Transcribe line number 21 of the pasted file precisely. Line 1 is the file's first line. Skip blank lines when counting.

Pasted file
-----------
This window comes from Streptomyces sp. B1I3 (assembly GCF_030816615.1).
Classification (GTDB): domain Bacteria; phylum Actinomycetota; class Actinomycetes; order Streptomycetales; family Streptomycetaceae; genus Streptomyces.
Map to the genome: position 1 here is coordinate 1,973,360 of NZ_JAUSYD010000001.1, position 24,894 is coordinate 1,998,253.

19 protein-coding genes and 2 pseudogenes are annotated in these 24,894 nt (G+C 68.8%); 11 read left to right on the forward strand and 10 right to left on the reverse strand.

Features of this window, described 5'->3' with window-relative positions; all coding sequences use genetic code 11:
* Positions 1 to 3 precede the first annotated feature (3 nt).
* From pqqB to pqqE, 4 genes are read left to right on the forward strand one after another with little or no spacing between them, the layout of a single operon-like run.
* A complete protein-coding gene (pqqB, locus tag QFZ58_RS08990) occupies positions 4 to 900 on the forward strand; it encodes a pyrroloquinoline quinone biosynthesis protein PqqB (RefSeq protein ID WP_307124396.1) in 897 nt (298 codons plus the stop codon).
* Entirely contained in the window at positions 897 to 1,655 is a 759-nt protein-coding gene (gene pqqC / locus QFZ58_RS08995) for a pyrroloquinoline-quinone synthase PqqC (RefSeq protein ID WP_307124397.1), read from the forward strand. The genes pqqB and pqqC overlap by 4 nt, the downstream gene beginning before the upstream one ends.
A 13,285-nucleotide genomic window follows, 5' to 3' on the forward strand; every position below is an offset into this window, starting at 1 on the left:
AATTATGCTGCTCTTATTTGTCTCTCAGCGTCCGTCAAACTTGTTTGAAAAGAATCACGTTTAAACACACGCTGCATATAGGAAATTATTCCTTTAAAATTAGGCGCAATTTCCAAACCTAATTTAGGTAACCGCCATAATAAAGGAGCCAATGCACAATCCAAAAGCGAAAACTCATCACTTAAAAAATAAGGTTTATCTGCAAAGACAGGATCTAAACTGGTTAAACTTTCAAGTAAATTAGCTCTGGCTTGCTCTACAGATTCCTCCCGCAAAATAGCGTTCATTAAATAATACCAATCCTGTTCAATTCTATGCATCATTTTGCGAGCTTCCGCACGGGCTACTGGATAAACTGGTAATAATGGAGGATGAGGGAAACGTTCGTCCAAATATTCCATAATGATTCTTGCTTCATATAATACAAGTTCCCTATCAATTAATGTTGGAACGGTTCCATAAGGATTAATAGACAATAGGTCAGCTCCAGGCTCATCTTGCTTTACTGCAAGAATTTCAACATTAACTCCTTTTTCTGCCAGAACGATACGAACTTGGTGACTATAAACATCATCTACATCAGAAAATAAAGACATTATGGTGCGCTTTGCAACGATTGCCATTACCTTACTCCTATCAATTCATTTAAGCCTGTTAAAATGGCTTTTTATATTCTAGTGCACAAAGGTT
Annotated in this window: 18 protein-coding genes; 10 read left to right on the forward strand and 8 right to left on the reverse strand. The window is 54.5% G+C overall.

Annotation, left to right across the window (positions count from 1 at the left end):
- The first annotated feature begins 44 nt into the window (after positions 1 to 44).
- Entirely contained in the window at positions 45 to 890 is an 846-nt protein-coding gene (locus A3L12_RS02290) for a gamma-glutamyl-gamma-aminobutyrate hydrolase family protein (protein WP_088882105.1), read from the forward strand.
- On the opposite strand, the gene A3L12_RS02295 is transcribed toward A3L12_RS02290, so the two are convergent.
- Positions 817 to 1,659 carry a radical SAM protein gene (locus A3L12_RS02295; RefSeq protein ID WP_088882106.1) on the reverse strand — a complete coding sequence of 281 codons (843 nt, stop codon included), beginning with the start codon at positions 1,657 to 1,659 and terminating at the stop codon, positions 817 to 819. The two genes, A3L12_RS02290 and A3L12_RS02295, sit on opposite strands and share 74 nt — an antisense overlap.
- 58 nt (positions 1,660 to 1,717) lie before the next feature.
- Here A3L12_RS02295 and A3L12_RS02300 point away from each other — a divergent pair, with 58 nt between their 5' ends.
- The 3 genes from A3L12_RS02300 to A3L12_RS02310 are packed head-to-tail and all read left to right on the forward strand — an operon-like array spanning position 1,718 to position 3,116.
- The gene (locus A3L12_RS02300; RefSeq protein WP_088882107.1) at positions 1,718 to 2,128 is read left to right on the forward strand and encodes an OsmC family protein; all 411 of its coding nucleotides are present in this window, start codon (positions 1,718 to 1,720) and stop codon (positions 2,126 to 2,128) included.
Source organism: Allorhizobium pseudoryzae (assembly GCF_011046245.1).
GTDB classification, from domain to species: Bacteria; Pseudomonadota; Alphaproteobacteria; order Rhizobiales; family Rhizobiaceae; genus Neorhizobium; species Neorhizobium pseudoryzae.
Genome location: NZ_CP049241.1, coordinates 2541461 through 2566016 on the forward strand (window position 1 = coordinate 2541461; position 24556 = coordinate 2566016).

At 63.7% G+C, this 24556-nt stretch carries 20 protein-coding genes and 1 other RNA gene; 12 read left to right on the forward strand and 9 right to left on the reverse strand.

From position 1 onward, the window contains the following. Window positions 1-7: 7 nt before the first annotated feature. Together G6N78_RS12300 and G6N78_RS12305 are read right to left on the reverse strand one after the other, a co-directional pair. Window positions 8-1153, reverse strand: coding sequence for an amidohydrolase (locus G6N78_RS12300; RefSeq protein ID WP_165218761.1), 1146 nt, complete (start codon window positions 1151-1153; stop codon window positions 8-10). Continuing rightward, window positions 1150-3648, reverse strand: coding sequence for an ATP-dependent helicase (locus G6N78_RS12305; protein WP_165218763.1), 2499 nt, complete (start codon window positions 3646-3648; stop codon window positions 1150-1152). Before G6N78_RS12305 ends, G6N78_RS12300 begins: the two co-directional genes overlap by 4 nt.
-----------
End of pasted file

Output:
- The gene (locus A3L12_RS02300; RefSeq protein WP_088882107.1) at positions 1,718 to 2,128 is read left to right on the forward strand and encodes an OsmC family protein; all 411 of its coding nucleotides are present in this window, start codon (positions 1,718 to 1,720) and stop codon (positions 2,126 to 2,128) included.